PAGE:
Days 12 & 13: Idaho, Oregon & Washington

I’m trying desperately to catch-up with my postings here. So desperate in fact, that I’m getting a late start in shoting to do this before it becomes hopeless. All it took was one night of socializing to throw things completely off track.

Despite falling behind on the blog, I’m now officially a day and a half ahead of schedule. Things have really been going smoothly. I’ve had two oil changes so that means more than 6,000 miles thus far. The weather has been perfect for picture-taking. I’ve been keeping the dogs entertained & well-exercised. Nik and Grem actually look fitter than when we’re home — if that’s possible.

I finished up with Idaho for a bit and crossed over to Oregon. The landscape continued to be a vast sea of yellow (wheat?). Now that I’m in eastern Washington, things have gotten somewhat greener and I’m seeing pine trees. There have been lots of cute towns in the past couple days that I would really have liked to explore. But this trip has to be pretty superficial — mostly just banging through some main streets and the things on my list.

Baker City, OR was one such town — interesting old buildings and probably great signs just around corners that I didn’t have time to go down. Lots of references (historical markers & business names) in Oregon to the Oregon Trail and Lewis & Clark. Here’s a nice motel in Baker City:


and the inexplicable crown sign over the Oregon Trail Cleaners:


Here’s more from Baker City — a turn-of-the-century looking, still-operating stationery store:


A great building — the identification up top says “Marble Works”:


A Masonic Temple globe sign. Sometimes this sun is not a good thing — the glare on the white globes washed out the detail & means it won’t make it to the website:


Here are some more artsy figures. These people are from Melody Mufflers in Walla Walla, WA. I only shot some of them. They were really fun and well done:


Yesterday, we were mostly in Spokane and then in the afternoon scooted over to ID for some “must sees”. Here’s another little behind the scenes look at what goes into these trips. The stack of printed maps and lists I brought with me was about two feet tall. Each state or section is binder clipped and cities with multiple stops are paper clipped. The less thinking and organizing I have to do while traveling the better. Sometimes my maps are simple — just one place with enough road detail to get me there easily from the interstate or the previous place:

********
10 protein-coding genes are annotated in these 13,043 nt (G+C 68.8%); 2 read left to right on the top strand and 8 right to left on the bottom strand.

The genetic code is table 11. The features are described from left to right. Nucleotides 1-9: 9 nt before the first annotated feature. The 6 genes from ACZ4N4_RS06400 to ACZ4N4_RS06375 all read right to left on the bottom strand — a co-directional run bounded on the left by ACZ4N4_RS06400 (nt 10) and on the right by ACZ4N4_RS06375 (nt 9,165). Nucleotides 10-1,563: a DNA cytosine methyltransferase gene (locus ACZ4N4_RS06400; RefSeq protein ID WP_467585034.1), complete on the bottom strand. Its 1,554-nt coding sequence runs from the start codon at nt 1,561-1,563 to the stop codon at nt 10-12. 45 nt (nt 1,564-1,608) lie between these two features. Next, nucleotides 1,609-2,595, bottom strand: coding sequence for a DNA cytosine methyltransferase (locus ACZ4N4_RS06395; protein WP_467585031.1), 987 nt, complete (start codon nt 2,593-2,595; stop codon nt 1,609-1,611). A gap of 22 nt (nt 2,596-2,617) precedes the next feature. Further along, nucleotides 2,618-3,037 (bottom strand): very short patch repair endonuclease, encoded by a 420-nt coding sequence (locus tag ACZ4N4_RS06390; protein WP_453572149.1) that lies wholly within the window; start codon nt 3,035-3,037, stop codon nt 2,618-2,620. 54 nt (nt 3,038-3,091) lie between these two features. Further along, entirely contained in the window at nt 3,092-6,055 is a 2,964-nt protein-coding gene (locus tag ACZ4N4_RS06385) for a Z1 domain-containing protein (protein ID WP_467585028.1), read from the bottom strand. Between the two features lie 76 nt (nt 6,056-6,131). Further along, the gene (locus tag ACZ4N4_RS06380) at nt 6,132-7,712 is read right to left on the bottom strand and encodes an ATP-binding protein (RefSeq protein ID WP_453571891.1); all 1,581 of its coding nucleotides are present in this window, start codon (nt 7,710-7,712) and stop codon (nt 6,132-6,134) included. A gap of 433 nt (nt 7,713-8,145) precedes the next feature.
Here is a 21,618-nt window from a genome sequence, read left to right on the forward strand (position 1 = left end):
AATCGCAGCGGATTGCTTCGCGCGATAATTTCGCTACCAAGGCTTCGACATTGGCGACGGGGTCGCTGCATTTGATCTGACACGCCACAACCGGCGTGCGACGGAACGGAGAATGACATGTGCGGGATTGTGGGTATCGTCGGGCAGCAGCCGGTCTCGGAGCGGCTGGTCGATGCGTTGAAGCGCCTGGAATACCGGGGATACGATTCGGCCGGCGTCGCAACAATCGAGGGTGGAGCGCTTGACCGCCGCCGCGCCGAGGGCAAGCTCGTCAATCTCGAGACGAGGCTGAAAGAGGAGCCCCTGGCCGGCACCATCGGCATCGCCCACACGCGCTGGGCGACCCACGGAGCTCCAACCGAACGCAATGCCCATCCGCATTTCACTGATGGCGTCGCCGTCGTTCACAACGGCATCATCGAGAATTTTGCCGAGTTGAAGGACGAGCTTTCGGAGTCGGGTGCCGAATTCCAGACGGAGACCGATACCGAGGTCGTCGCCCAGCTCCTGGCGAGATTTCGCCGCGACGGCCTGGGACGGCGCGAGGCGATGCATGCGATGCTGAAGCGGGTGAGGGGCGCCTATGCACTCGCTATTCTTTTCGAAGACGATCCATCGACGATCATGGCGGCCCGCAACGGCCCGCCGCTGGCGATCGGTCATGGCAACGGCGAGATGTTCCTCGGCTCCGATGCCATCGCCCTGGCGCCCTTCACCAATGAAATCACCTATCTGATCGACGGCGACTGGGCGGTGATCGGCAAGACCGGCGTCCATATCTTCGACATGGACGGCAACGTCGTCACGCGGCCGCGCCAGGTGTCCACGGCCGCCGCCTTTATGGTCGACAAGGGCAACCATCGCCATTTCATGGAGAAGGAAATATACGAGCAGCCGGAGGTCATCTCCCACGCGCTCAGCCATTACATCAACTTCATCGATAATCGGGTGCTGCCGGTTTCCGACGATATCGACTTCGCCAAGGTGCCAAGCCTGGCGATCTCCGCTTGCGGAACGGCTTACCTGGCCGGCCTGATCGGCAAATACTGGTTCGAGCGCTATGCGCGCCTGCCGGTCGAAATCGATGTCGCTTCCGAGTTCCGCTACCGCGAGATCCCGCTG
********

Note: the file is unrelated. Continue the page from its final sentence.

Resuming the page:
Other times, major cities especially, the stops are laid out on a single page so it’s easy to visualize and navigate. It might seem hard to read but I just focus on the dots to knock things out in the most efficient way, working in the direction of the next page’s stop(s).


There’s also “the list” (info about the places, the address, and other notes) which is organized geographically as well. It keeps me on track when I’m baffled by my own handwriting or order on these maps. Here’s a done page with notes that will go back into the computer file when I get home and help me write the descriptions for stuff when I’m inserting these places at the website.


Back to the real photos. Here’s a place in Spokane that surely must have had a neat pagoda tiled roof at one time:


A neat mid-century building in Spokane — the International Union of Operating Engineers:


There were some fancy tree grates in downtown Spokane. I don’t think we have these back in New York City:


Also downtown Spokane, there were these neat busts of local important men and women:


Let’s wrap up with three signs from Spokane. Although this teriyaki sign is just a plastic thing, there are so many shapes and I find its busy-ness appealing. I bet the top spun at one time.


An old, towering Safeway sign. The new Safeway is further south with modern signage while this one hangs on. It’s probably awaiting repainting by another business.

This crunched sign is on the lot of Spokane Boys (a garden supply & produce place). It looks like this sign has been hit more than a few times by passing trucks. The middle, rectangular part must have rotated. I wish I could have gotten a better shot of it but it was rush hour and I was taking my life in my hands balancing on the median strip. Washingtonians aren’t used to jaywalkers and it causes all kinds of worry.

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